Understand how the American idea of a bill of rights was influenced by the principles of the Declaration of Independence.
Was a Bill of Rights necessary to secure the principles of the American Revolution and complete the work of the Constitutional Convention?
The Declaration of Independence: "An Expression of the American Mind"
In an 1825 letter to Richard Henry Lee, Thomas Jefferson, the principal author of the Declaration of Independence, discussed who deserved credit for the ideas contained in that document. Looking back to the early years of the American Revolution, Jefferson related how the decision "to resort to arms for redress" of American grievances led patriots of the American cause to issue "an appeal to the tribunal of the world" with an eye towards explaining and justifying the American actions.
This was the object of the Declaration of Independence. Not to find out new principles, or new arguments, never before thought of, not merely to say things which had never been said before, but to place before mankind the common sense of the subject, in terms so plain and firm as to command their assent, and to justify ourselves in the independent stand we are compelled to take. Neither aiming at originality of principle or sentiment, not yet copied from any particular and previous writing, it was intended to be an expression of the American mind, and to give to that expression the proper tone and spirit called for by the occasion. All it's [sic] authority rests on the harmonizing sentiments of the day, whether expressed in conversation, letters, printed essays, or in the elementary books of public right, as Aristotle, Cicero, Locke, Sidney, & c.
Reflecting back forty-nine years after the fact, did Jefferson accurately portray the process that went into the creation of the Declaration of Independence? If so, what were those "harmonizing sentiments of the day" to which he referred? This lesson plan looks at the major ideas in the Declaration of Independence, their origins, the Americans' key grievances against the King and Parliament, their assertion of sovereignty, and the Declaration's process of revision. Upon completion of the lesson, students will be familiar with the document's origins, and the influences that produced Jefferson's "expression of the American mind."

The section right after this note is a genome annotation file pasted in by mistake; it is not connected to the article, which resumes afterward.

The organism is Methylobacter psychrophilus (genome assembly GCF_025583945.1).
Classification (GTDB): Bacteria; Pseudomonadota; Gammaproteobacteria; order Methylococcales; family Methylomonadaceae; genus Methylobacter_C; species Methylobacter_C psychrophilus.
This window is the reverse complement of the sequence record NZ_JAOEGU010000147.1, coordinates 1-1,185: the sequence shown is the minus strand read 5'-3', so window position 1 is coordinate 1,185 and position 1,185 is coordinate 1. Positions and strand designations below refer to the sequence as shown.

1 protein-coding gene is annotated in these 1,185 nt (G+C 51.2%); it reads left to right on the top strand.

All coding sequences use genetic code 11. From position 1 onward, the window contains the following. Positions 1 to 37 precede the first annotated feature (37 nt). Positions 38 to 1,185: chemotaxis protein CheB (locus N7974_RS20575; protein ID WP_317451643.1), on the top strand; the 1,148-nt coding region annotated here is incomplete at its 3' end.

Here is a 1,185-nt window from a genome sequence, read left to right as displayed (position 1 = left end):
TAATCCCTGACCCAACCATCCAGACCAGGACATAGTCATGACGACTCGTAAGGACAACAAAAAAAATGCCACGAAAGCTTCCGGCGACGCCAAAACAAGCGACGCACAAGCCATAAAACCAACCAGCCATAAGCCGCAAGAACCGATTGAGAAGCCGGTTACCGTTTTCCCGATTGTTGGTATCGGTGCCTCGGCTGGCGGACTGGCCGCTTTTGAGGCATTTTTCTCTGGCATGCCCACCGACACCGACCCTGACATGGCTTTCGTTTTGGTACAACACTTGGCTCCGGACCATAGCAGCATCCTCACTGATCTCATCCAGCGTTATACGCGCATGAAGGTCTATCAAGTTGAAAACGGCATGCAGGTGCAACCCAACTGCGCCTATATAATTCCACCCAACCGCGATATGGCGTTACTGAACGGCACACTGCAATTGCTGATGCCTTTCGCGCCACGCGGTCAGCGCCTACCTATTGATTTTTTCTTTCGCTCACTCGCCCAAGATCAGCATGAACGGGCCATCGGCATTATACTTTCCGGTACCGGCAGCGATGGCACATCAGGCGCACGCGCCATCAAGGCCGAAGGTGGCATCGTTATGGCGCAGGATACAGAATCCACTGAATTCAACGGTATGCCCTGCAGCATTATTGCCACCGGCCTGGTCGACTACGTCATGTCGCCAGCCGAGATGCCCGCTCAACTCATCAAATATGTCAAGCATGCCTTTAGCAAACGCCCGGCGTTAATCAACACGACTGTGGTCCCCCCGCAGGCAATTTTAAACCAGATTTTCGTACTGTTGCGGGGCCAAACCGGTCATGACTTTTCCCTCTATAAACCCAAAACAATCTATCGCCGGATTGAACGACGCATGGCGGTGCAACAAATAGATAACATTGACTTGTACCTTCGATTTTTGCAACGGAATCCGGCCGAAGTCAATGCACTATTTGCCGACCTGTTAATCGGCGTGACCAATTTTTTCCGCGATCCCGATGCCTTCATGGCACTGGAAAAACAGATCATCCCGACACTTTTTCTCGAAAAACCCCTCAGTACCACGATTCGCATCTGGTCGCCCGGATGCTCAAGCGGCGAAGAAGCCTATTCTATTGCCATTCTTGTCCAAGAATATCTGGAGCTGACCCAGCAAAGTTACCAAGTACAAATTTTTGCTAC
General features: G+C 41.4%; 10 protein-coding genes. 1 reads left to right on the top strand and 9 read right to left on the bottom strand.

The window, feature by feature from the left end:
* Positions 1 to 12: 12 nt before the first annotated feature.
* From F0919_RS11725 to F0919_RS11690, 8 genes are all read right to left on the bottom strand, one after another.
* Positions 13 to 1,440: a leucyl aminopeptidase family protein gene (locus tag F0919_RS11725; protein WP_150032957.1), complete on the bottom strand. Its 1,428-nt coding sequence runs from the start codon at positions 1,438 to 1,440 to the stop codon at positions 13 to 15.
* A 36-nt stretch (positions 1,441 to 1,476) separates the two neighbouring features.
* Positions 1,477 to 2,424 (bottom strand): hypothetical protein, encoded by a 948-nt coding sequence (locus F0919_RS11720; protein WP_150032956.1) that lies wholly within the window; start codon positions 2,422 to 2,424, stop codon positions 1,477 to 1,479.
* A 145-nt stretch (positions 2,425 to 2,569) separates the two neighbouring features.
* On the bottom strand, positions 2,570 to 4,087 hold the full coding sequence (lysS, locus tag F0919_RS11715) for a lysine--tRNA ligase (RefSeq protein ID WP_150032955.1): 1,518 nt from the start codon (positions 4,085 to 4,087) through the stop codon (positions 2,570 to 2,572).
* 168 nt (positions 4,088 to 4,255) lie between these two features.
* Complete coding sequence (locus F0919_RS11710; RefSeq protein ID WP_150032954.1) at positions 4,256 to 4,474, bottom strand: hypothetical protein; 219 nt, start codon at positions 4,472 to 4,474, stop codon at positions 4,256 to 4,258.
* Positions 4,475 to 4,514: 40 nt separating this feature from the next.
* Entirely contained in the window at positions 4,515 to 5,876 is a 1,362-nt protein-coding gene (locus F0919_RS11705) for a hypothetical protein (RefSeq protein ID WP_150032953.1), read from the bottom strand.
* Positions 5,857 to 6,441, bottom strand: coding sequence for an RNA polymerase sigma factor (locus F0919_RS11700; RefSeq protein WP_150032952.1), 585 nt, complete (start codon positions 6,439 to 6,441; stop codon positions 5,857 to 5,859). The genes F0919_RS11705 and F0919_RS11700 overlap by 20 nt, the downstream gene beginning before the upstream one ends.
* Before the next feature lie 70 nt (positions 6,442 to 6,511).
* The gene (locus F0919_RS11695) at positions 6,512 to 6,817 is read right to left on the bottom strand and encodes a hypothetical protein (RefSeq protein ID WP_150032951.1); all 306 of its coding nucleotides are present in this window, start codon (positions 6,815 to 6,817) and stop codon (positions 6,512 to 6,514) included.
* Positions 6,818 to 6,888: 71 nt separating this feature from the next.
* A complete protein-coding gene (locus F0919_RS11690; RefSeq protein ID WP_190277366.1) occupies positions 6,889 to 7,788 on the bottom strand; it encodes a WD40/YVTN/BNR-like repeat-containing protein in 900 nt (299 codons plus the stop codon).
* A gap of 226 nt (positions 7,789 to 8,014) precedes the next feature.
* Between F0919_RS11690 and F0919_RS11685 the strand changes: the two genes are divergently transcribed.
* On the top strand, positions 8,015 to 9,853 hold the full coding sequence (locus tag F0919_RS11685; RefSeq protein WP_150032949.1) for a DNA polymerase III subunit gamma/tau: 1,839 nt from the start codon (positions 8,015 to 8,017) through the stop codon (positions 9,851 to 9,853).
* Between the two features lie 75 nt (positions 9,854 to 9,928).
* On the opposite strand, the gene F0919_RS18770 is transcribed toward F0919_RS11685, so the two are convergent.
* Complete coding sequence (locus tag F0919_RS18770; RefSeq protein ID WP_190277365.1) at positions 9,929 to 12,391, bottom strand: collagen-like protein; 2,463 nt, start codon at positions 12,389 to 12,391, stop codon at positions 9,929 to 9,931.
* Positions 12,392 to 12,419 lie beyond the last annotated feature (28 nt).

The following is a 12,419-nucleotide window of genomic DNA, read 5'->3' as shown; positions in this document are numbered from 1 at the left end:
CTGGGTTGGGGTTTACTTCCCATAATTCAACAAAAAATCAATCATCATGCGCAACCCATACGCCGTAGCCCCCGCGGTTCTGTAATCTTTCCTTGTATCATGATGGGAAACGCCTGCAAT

This lesson plan is divided into two parts; teachers can choose to use one or both of them:
- Activity 1: The structure of the Declaration: introduction, main political/philosophical ideas, grievances, assertion of sovereignty
- Activity 2: The ideological/political origins of the ideas in the Declaration
After completing this lesson, students should be able to understand the structure of the Declaration—its four component parts
Identify the key ideas in the Preamble to the Declaration of Independence: natural rights, the social contract, the right to revolution, popular sovereignty, and the right of self-determination
Identify the chief grievances advanced by the American patriots and explain how they related to the events that preceded the Constitutional Convention
Understand the Americans' assertion of sovereignty in the concluding section and their determination to fight for it
Identify a variety of sources for the specific language that made its way into the Declaration of Independence
What are the major ideas expressed in the Declaration of Independence?
What are some of the sources for the language and ideas found in the Declaration of Independence?
The First Amendment: What's Fair in a Free Country?
Young people have a profound sense of the importance of fairness. "It's not fair" is often used as a one-size-fits-all argument when a child feels victimized. In situations where the child has an interest in protecting his or her actions, "It's a free country!" is often the argument of choice. On the other hand, children are very sensitive about speech and policies they consider to have a negative effect on their well-being. Almost every day on the playground, the difficult issues surrounding our right to free speech and our responsibility to avoid harming someone else with our speech are debated with as much emotion — if not as much impact — as they have been in the courts, legislatures, and meeting halls of this land.
Balancing rights and responsibilities is difficult, even for the Supreme Court. This lesson demonstrates to students that freedom of speech is an ongoing process.
Summarize the contents of the First Amendment
Give examples of speech that is protected by the Constitution and speech that is not protected by the Constitution.
How does the right to free speech conflict with our responsibility to consider the rights of others?
How is the First Amendment interpreted differently in different contexts?
Under what conditions is some speech limited and other speech protected?